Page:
“Have you ever been inside?” I asked Mami. I knew the answer to this question, but worried that Mami was annoyed at Joann for suggesting a short cut, I hoped to distract her.
“When I first got here, but that was a long time ago. It was before I had you girls, and I would sit on the bench near the swings to hear the kids. The noise.” Mami’s voice became small and quiet.
Mami told us countless times, how much she wanted kids, but as thirty-six year old bride she was scared, her dream of motherhood was a mere flicker of hope. Mami had Joann two years after she wed Papi, and I was born a few weeks after her forty-first birthday.
“That’s how I met your madrina in this park. I was looking for a friend, and she was too. Nancy was a baby.”
“That’s one good thing, about the park.” I looked up at Mami. Eyebrows furrowed, her thin lips set in a straight line, and eyes distant. When her face was twisted up like that I knew that she was thinking about her childhood in Colombia. Or Papi. Mami was born in poverty, in rural Colombia, where eggs were a luxury. And people rode on donkeys, not cars. A life filled with struggle since her first breath, Mami learned to survive from an early age, not live. But, desperate to have kids she married a drunk, despite that he proposed in a drunken stupor. Mami served these bits of her life to us, and no different than when she made us strawberry milk at night. Matter of fact.
Mami adjusted the bags across her back.
“I can help you,” I reached for a bag.
“No, it will slow you down, and we need to get home.” Mami orbited around us, let go of my arm, switched the bag to her other side, and walked around me. Joann moved too as if following some unrehearsed dance of the eldest child.
It was always the three of us. Mami took turns lying on our beds at night, one night Joann’s, next mine, and like a braid, we became intertwined. Mami would whisper in the dark that she was both our mother and father. Lying next to Mami, I listened to the sound of her breath, unaware that Mami listened for something too, the door to open, and Papi to call out. Papi always came home, late, when night blended to dawn. Never a precise time, just a shade of blue across the sky.
The walk up from La Quinta was slow for everyone on foot. Hills made it hard to walk fast, and not be out of breath. At school the year before, I wrote a report on Sunset Park, the Dutch purchased the land from the Canarsee Indians. I liked to imagine it the way it was back then. Wild. Not dangerous. No sneakers strung up on lampposts, or guys on bodega corners with their hands buried in their pockets and eyes darting back and forth. Grassy knolls, not buildings with lobbies that smelled like piss, and broken light bulbs shattered, leaving one staircase after the other in the dark.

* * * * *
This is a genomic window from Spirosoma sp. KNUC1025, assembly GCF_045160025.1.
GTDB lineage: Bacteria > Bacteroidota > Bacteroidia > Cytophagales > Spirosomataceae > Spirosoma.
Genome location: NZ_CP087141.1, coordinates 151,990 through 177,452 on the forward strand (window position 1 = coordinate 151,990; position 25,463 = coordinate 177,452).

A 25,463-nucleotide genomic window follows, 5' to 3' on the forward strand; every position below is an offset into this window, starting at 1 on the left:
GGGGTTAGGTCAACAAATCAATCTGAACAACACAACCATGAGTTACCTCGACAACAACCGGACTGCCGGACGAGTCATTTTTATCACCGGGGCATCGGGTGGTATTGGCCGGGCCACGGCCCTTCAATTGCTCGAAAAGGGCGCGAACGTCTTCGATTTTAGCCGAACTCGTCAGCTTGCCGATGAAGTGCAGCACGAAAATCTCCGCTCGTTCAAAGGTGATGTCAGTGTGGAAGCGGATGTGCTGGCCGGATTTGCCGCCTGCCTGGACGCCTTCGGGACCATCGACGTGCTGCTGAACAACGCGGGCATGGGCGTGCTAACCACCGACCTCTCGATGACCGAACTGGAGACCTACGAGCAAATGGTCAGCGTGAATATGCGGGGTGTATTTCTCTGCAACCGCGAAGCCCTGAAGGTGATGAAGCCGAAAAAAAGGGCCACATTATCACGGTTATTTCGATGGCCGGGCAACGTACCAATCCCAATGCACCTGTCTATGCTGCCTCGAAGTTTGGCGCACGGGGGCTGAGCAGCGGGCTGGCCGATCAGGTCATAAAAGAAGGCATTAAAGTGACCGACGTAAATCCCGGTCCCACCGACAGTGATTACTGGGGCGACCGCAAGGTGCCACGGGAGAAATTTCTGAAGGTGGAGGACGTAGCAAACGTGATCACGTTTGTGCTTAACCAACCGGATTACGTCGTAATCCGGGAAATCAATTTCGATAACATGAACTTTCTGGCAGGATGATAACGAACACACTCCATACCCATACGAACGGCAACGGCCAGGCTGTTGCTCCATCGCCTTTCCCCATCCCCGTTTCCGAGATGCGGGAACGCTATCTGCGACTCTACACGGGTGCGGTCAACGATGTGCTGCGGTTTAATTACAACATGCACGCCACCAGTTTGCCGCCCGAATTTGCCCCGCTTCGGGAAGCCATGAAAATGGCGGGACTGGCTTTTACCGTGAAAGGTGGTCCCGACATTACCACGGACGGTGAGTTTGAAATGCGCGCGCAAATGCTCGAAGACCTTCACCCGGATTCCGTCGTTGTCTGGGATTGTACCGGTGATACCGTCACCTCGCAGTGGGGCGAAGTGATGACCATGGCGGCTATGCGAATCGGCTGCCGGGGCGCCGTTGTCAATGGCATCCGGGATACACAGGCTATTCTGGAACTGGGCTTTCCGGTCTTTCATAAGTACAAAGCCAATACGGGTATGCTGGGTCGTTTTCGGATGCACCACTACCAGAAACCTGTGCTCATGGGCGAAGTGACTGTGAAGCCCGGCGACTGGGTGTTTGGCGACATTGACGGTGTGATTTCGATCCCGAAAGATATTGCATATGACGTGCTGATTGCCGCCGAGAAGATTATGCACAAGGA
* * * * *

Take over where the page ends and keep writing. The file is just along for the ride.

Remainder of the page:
Almost home, Public School 169 our landmark that told us we were close.
“Sometimes, I just want to keep walking.” Mami whispered. “And never stop.”
My heart closed like a fist.
“Do you know that it’s harder to stand in one place than it is to just walk a lot,” Mami slowed down.
I fought the urge not to yank her arm. While Joann and I wanted nothing more than to get home, Mami now dragged her feet.
While Joann and I were focused on our separates wants, I never considered Mami’s.
The park was now behind us. Now, close to home. I wanted nothing more than to lie on my bed and read, so that Sunset Park disappeared between the chapters. Escape to be sought in plots that transported me from Mami’s rages, and the insults she hurled at Papi, for being a useless drunk. Caught in the cross fire, the sting of her words threatened to tear me wide open. I clutched my book and sat by the ledge of my bedroom window, where Sunset Park, and I fell into a trance, and I stared at the world beneath me.
Once upon a time I thought Sunset Park the most beautiful place in the world. But, that changed, that Fall of 1987. On that walk home I saw what Mami saw. How living in a beat up and broken part of Brooklyn made you feel those things, despite how pretty the sunset can be.